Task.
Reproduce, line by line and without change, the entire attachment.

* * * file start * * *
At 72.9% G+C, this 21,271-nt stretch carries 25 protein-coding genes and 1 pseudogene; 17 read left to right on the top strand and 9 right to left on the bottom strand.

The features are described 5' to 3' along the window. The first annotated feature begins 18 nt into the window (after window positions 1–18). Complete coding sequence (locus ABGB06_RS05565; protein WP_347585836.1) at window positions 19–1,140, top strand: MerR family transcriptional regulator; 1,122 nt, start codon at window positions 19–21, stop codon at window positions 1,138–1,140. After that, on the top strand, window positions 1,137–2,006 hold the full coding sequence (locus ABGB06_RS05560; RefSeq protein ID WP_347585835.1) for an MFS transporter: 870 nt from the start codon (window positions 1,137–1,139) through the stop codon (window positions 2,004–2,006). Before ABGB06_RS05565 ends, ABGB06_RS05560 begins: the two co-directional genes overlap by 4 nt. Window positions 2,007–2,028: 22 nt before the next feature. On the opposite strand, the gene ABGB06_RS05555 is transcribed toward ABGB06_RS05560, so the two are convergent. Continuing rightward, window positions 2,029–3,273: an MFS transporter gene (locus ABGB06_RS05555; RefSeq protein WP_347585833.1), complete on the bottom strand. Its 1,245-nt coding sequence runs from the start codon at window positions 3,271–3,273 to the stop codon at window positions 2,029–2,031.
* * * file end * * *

At 72.9% G+C, this 21,271-nt stretch carries 25 protein-coding genes and 1 pseudogene; 17 read left to right on the top strand and 9 right to left on the bottom strand.

The features are described 5' to 3' along the window. The first annotated feature begins 18 nt into the window (after window positions 1–18). Complete coding sequence (locus ABGB06_RS05565; protein WP_347585836.1) at window positions 19–1,140, top strand: MerR family transcriptional regulator; 1,122 nt, start codon at window positions 19–21, stop codon at window positions 1,138–1,140. After that, on the top strand, window positions 1,137–2,006 hold the full coding sequence (locus ABGB06_RS05560; RefSeq protein ID WP_347585835.1) for an MFS transporter: 870 nt from the start codon (window positions 1,137–1,139) through the stop codon (window positions 2,004–2,006). Before ABGB06_RS05565 ends, ABGB06_RS05560 begins: the two co-directional genes overlap by 4 nt. Window positions 2,007–2,028: 22 nt before the next feature. On the opposite strand, the gene ABGB06_RS05555 is transcribed toward ABGB06_RS05560, so the two are convergent. Continuing rightward, window positions 2,029–3,273: an MFS transporter gene (locus ABGB06_RS05555; RefSeq protein WP_347585833.1), complete on the bottom strand. Its 1,245-nt coding sequence runs from the start codon at window positions 3,271–3,273 to the stop codon at window positions 2,029–2,031.